Current Airline Industry Marketing Strategies

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Major airline companies need to revise their marketing strategy in the light of competition from low cost carriers. LCCs have now consumed the bulk of passengers formerly riding big carriers such as United Airlines. This paper will focus on current trends in marketing strategies in the airline industry. Current Airline Industry Marketing Strategies Air travel is perhaps one of the most convenient means of moving from one place to another. Aside from that, it also frees the traveler from the hassle of worrying about their gasoline and accomodation expenses.

Traveling from one state to another through land can be tiring especially if the trip will take several hours. Traveling by plane can be more convenient because it gives the traveler time to relax going to their destination. The Importance of the Airline Industry Air travel holds a significant place in the economic growth of a country. It brings about investment opportunities, strengthens its tourism sector, and plays a key role in the globalization efforts of a certain country(Kroo, 1999). During the last ten years, the airline industry has experienced a 7% annually growth.

Business and leisure trips have grown on a worldwide scope. In 1999, airline companies were able to service 1. 5 billion passengers. Traveling to uncharted and exotic places became possible with the accessibility of the Boeing 747. Leaders of developing countries have recognized the important contribution of tourism to their economic growth which influenced them to develop resorts in order to attract tourists from the rich Western European and North American countries(Kroo, 1999).

According to the International Air Tranpsort Association (IATA), foreign air travel grew an average of 6. % annually during the 90’s. From 2000 to 2010, IATA predicts growth of more than 5% per annum, which are identical to growth percentages during the previous ten years. Air travel in Europe and North America, which is already experiencing a highly-developed airline industry, will experience rapid growth at 4% to 6%. The growth areas will be the Asia-Pacific region where trade and investment as well as domestic growth is on the rise(Kroo, 1999). Deregularization of the industry has strengthened competition between small and big airline carriers.

In the European Union, carriers from a member nation is allowed to carry passengers within the jurisdiction of another member. The adoption of the ‘open skies’ policy by most countries have destroyed regulation of airline companies allowed to travel in a country(Kroo, 1999). With competition among the various countries becoming stiff, it is now up to each carrier to implement marketing strategies that will attract more customers(Kroo, 1999). Marketing Is The Name of the Game Prior to deregularization, airline carriers were not allowed to set their own fare rates.

Their pricing scheme would have to be approved by government agencies. This had two negative outcomes. First, airline companies had no means to reduce their costs by streamlining operations and enhancing their productivity. Second, because the fare rates were too extravagant, they were subjected to various limitations(Kroo, 1999). Yield Management When the industry was deregularized, however, airlines were allowed to implement their own pricing schemes. One of the first carriers to respond to deregularization is American Airlines, which instituted value pricing or yield management.

Under this scheme, overall profits were maximized by assigning perishable products in limited quantity, like certain seats on a particular flight. Depending on the price, some airlines have provided additional incentives such as freebies, limousine service, and others(Kroo, 1999). Low-Cost Carriers Another marketing strategy that has evolved as a result of deregulization is the implementation of low cost carriers (LCC). The advantage of these types of airplanes is that they provide passengers with non stop service within uncongested airports rather than through connecting flights.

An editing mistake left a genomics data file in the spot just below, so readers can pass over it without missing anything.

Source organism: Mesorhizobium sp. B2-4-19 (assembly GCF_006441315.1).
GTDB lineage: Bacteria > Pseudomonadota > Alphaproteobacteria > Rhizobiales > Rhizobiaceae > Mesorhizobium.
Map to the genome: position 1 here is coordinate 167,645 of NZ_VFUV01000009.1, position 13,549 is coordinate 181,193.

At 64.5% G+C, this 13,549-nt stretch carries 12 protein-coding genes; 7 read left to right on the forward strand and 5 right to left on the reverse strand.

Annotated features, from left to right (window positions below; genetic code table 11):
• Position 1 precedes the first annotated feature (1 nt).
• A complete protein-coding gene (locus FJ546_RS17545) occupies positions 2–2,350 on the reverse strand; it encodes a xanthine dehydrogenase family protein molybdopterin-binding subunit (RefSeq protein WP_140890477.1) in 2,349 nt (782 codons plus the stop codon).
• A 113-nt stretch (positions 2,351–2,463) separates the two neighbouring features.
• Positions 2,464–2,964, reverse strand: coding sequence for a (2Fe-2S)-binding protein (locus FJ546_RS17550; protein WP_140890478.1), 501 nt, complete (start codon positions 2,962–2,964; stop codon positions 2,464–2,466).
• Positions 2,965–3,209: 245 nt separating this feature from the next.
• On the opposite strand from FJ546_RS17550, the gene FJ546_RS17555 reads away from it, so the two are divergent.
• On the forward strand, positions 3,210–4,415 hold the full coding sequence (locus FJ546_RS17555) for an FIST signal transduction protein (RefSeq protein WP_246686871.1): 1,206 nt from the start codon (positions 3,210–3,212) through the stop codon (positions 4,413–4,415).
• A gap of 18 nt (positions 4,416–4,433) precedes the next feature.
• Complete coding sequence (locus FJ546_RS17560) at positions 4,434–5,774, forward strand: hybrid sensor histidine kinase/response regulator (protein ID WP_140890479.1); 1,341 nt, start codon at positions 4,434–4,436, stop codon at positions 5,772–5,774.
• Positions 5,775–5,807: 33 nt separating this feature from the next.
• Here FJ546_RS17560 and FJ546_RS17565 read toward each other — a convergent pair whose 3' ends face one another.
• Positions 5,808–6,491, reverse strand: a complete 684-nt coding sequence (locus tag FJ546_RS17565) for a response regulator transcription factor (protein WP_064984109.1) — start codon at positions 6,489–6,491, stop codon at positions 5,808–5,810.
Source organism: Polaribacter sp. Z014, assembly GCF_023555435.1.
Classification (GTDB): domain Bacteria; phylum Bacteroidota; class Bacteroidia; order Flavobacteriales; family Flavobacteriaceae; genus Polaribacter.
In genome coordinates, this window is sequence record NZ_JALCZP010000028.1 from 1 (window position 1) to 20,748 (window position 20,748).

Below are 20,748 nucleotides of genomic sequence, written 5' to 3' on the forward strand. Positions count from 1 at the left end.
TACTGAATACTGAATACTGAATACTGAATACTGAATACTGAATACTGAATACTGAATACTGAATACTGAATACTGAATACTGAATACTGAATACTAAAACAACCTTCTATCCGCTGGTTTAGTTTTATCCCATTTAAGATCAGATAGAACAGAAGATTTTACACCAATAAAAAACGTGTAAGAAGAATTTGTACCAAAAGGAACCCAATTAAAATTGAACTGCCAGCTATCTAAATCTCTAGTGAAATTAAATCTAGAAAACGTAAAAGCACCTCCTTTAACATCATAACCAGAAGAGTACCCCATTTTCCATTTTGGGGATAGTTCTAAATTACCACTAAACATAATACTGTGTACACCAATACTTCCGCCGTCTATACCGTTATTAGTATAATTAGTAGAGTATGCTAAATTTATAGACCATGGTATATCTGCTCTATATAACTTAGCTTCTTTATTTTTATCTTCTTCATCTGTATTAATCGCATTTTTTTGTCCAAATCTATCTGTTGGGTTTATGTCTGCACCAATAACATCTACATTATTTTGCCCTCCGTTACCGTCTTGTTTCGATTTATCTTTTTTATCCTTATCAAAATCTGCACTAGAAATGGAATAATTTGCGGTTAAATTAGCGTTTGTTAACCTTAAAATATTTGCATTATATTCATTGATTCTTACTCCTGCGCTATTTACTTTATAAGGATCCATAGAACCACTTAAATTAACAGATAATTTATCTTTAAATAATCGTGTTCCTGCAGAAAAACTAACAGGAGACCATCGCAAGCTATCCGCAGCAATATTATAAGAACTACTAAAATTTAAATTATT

This has brought about shorter turnaround and greater aircraft and crew utilization. Although incentives such as frequent traveler lounges are usually not in the offer of LCCS, they have a frequent-flyer program(Kroo, 1999). Innovative Pricing The success of low cost carriers prompted the traditional airlines to develop a pricing scheme that would match the fare cost offered by the LCCs. In response to the cheap air fare of the low-cost carriers, traditional carriers lowered reservation and travelling limitations or suspended on-board meal and beverage amenities in the Economy Class or by charging it to the passenger separately.

Other carriers adopted an airline-within-an-airline strategy, such as British Airways and Go! and Delta Airlines with Song. However, their efforts were futile because these schemes were not strategically coherent(Knorr & Zigova, nd). Decreasing their fares in order to match that of the LCCs would not yield any profit for them. Second, passengers have the notion that on-board services and amenities are packaged with the rates(Knorr & Zigova, nd). Mobile Customer Self-Service Passengers nowadays bring their mobile phones with them everytime they go to their business or leisure trips.

A new trend that airline providers can take advantage of in order to cater to the needs of their passengers is mobile communication service. This feature would allow them to make bookings, inquire about the status of their flights, select seats, or upgrade service conveniently without having to wait in long lines in the airline’s customer service desk(Mobile Aware, nd). Although marketing the service may be unrealistic or costly on the part of the provider, this could help them attract more passengers. Aside from that, this would reduce call center expenses which the airline company may incur.

In a study conducted by Gartner Measurement, call centers deflect 16% of calls to phone-based atomatic self-service technology. A standard Integrated Voice Response (IVR) would average about $0. 95 for every call made. Using IVR technology, an airline company can save up to 45% of their call deflection expenses(Mobile Aware, nd). Aircraft Alliances Due to the fact that passengers move fron one continent to another quite frequently, most of the leading ariline companies in the world have made attempts to offset regulations by establishing airline alliances.